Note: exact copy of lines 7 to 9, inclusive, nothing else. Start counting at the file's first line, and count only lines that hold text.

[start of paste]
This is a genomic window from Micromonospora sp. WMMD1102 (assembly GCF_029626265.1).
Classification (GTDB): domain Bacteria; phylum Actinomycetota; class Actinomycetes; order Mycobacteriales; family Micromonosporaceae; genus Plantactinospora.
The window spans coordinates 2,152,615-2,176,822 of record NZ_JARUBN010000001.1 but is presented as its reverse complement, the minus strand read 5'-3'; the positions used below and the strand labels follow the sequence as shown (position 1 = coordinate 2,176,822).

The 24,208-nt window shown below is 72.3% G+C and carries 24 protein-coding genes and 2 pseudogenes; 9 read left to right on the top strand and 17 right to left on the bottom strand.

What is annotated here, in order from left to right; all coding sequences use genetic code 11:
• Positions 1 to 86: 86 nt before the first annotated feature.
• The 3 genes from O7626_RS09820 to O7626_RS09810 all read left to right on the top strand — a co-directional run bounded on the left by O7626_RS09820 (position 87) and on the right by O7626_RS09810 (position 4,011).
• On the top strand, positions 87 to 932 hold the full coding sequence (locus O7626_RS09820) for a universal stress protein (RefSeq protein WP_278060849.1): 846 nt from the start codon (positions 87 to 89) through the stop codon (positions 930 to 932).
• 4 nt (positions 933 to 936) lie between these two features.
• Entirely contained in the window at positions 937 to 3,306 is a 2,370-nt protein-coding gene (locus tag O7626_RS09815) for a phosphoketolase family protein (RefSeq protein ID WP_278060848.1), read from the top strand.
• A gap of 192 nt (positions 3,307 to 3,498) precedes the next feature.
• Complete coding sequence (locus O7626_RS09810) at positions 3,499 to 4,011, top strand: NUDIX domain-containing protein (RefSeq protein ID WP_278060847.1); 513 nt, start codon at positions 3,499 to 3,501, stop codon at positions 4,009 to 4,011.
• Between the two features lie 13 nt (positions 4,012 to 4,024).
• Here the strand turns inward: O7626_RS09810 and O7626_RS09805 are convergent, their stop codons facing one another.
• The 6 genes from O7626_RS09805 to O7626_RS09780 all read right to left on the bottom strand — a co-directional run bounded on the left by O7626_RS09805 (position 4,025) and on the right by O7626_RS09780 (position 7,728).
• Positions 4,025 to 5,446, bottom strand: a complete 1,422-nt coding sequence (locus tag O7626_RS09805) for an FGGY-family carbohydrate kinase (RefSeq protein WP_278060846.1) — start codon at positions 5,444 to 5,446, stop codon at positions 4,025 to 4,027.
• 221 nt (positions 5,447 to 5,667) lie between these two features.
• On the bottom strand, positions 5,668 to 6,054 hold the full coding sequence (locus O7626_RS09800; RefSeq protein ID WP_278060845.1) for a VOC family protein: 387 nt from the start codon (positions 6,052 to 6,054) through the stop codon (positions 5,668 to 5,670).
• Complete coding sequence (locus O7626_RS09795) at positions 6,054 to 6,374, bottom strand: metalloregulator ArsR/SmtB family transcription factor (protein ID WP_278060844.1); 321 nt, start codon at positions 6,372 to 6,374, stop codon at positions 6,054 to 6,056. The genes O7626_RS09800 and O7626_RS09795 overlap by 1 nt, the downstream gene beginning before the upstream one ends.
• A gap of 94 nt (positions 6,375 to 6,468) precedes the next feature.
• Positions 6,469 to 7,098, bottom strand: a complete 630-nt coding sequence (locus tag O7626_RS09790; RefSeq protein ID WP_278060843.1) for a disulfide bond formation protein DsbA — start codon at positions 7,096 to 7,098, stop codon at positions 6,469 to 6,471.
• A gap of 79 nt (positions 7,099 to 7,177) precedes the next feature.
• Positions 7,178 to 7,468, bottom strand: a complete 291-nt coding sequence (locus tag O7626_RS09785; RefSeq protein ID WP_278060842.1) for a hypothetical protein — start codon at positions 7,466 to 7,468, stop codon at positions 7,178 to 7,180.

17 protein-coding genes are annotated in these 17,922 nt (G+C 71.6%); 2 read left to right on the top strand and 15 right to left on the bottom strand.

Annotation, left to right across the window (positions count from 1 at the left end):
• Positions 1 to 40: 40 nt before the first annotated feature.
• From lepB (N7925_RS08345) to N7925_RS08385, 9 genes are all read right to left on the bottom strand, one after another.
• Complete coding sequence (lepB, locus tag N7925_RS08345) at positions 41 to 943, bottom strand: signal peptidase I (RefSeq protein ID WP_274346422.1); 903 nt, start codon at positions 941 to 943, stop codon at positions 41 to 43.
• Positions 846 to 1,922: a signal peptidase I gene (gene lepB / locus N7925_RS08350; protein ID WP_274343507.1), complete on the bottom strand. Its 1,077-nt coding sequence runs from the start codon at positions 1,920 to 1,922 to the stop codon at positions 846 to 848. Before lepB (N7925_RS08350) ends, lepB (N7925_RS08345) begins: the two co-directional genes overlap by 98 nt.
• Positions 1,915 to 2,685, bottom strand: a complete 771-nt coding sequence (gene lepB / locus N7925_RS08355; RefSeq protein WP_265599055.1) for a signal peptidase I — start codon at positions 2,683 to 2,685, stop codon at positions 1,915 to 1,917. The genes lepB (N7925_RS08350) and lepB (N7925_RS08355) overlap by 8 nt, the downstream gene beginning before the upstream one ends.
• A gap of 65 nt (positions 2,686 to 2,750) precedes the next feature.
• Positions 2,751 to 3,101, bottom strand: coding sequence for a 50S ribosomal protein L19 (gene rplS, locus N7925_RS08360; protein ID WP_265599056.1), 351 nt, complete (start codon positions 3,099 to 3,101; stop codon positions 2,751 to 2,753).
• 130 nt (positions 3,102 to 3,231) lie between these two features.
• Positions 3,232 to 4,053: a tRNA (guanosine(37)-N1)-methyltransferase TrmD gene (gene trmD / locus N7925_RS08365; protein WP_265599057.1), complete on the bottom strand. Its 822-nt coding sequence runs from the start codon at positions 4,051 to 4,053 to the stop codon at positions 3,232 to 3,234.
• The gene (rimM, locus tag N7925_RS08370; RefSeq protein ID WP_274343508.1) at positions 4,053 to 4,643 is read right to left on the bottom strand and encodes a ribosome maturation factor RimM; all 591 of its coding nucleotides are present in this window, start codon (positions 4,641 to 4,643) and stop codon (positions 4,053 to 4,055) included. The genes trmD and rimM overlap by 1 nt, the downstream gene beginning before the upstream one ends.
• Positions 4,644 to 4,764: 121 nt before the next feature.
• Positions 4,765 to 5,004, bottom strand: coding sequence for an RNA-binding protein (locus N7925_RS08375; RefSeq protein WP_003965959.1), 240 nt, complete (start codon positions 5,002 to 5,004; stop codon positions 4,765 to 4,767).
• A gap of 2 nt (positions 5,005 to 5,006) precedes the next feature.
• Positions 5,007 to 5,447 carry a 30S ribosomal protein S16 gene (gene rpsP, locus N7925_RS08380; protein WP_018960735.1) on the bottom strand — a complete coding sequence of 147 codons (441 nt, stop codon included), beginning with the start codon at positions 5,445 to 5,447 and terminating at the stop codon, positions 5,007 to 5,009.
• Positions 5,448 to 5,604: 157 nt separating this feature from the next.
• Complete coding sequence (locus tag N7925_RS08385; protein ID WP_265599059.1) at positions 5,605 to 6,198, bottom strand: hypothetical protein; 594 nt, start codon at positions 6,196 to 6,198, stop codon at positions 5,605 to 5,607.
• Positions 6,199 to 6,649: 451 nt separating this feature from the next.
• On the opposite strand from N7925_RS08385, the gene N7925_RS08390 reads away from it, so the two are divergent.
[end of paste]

• The 3 genes from O7626_RS09820 to O7626_RS09810 all read left to right on the top strand — a co-directional run bounded on the left by O7626_RS09820 (position 87) and on the right by O7626_RS09810 (position 4,011).
• On the top strand, positions 87 to 932 hold the full coding sequence (locus O7626_RS09820) for a universal stress protein (RefSeq protein WP_278060849.1): 846 nt from the start codon (positions 87 to 89) through the stop codon (positions 930 to 932).
• 4 nt (positions 933 to 936) lie between these two features.